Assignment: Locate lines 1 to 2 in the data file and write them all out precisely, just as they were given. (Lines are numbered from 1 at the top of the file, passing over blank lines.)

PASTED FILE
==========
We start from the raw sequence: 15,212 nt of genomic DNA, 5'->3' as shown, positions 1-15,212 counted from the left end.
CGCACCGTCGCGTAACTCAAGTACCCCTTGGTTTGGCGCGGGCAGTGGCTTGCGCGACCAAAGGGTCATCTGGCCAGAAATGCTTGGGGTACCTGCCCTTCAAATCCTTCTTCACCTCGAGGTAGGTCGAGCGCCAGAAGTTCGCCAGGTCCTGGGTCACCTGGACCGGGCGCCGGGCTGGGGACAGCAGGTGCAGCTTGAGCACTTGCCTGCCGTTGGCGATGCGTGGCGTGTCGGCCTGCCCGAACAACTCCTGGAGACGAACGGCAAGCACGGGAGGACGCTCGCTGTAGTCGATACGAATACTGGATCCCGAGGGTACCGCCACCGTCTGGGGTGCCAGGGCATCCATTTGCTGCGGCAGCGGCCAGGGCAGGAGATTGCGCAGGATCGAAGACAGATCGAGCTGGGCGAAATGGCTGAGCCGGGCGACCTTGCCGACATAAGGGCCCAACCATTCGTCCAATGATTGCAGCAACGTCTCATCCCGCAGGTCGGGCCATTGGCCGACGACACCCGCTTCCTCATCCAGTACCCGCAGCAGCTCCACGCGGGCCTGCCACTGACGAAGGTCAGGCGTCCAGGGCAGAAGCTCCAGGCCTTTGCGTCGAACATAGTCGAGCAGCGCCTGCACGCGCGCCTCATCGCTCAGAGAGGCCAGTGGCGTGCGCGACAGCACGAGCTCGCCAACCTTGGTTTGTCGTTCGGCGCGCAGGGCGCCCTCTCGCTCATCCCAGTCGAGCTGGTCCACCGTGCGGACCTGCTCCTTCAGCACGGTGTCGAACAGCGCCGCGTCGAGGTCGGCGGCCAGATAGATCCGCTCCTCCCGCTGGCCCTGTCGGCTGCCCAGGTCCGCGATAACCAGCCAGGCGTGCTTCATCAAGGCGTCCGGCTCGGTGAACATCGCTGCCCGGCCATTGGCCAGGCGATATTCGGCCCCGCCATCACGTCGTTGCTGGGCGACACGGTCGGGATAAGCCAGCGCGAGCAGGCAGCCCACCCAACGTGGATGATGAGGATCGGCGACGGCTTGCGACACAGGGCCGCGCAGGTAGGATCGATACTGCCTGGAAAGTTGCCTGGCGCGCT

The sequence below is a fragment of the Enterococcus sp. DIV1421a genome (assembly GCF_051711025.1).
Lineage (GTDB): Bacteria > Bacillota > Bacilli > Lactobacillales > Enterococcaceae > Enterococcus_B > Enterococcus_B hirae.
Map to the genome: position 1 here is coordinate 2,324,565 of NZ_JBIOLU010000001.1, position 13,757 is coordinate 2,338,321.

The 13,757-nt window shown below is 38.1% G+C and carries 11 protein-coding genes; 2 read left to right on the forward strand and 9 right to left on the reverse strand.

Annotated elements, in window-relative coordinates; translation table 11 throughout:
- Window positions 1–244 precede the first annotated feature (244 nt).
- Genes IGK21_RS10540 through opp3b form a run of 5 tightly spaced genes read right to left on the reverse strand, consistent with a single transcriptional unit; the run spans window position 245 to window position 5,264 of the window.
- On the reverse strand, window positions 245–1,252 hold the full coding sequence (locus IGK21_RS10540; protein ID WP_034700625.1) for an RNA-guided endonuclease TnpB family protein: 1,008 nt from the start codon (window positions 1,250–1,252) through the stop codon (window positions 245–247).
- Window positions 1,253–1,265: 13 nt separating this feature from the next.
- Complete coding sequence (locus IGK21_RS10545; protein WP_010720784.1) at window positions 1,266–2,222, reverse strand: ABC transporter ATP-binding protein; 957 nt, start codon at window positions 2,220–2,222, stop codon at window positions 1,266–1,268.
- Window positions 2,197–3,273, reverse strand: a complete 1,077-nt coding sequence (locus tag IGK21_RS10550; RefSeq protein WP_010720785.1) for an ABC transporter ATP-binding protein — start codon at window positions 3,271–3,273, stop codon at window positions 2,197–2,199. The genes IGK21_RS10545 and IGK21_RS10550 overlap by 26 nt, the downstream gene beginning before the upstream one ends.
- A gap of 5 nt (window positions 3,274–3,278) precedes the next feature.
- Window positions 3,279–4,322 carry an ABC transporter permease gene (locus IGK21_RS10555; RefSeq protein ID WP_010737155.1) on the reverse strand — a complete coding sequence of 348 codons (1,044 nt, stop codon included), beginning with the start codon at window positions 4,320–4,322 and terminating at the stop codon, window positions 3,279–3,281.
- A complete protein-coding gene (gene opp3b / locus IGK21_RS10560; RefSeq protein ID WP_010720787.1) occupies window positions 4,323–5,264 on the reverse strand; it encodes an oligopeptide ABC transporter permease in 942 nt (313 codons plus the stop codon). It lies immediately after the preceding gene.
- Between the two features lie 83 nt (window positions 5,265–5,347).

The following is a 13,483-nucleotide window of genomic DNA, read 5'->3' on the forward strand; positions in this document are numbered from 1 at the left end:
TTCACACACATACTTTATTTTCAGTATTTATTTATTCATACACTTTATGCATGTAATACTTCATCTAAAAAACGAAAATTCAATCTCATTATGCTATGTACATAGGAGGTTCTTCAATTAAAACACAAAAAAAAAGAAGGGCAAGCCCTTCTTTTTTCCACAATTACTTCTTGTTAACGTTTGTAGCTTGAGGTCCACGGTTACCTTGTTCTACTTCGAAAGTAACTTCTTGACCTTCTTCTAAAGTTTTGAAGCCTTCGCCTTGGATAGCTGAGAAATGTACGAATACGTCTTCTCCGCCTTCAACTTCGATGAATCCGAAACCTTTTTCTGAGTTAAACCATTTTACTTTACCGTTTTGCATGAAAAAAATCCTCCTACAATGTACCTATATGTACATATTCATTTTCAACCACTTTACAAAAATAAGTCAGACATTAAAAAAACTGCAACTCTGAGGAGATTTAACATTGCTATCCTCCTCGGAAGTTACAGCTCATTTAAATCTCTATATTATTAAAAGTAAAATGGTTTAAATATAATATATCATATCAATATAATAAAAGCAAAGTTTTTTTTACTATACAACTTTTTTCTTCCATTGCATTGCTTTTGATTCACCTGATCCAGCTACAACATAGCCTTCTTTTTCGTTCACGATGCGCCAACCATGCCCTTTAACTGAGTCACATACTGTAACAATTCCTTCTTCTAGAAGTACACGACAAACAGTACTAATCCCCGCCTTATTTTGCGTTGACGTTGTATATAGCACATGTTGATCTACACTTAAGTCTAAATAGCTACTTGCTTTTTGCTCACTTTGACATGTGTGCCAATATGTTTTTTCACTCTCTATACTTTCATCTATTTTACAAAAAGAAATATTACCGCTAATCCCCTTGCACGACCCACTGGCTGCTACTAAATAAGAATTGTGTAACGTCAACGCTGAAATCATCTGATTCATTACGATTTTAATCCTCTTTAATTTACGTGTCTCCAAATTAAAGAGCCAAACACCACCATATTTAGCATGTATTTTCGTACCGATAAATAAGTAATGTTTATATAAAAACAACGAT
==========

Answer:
We start from the raw sequence: 15,212 nt of genomic DNA, 5'->3' as shown, positions 1-15,212 counted from the left end.
CGCACCGTCGCGTAACTCAAGTACCCCTTGGTTTGGCGCGGGCAGTGGCTTGCGCGACCAAAGGGTCATCTGGCCAGAAATGCTTGGGGTACCTGCCCTTCAAATCCTTCTTCACCTCGAGGTAGGTCGAGCGCCAGAAGTTCGCCAGGTCCTGGGTCACCTGGACCGGGCGCCGGGCTGGGGACAGCAGGTGCAGCTTGAGCACTTGCCTGCCGTTGGCGATGCGTGGCGTGTCGGCCTGCCCGAACAACTCCTGGAGACGAACGGCAAGCACGGGAGGACGCTCGCTGTAGTCGATACGAATACTGGATCCCGAGGGTACCGCCACCGTCTGGGGTGCCAGGGCATCCATTTGCTGCGGCAGCGGCCAGGGCAGGAGATTGCGCAGGATCGAAGACAGATCGAGCTGGGCGAAATGGCTGAGCCGGGCGACCTTGCCGACATAAGGGCCCAACCATTCGTCCAATGATTGCAGCAACGTCTCATCCCGCAGGTCGGGCCATTGGCCGACGACACCCGCTTCCTCATCCAGTACCCGCAGCAGCTCCACGCGGGCCTGCCACTGACGAAGGTCAGGCGTCCAGGGCAGAAGCTCCAGGCCTTTGCGTCGAACATAGTCGAGCAGCGCCTGCACGCGCGCCTCATCGCTCAGAGAGGCCAGTGGCGTGCGCGACAGCACGAGCTCGCCAACCTTGGTTTGTCGTTCGGCGCGCAGGGCGCCCTCTCGCTCATCCCAGTCGAGCTGGTCCACCGTGCGGACCTGCTCCTTCAGCACGGTGTCGAACAGCGCCGCGTCGAGGTCGGCGGCCAGATAGATCCGCTCCTCCCGCTGGCCCTGTCGGCTGCCCAGGTCCGCGATAACCAGCCAGGCGTGCTTCATCAAGGCGTCCGGCTCGGTGAACATCGCTGCCCGGCCATTGGCCAGGCGATATTCGGCCCCGCCATCACGTCGTTGCTGGGCGACACGGTCGGGATAAGCCAGCGCGAGCAGGCAGCCCACCCAACGTGGATGATGAGGATCGGCGACGGCTTGCGACACAGGGCCGCGCAGGTAGGATCGATACTGCCTGGAAAGTTGCCTGGCGCGCT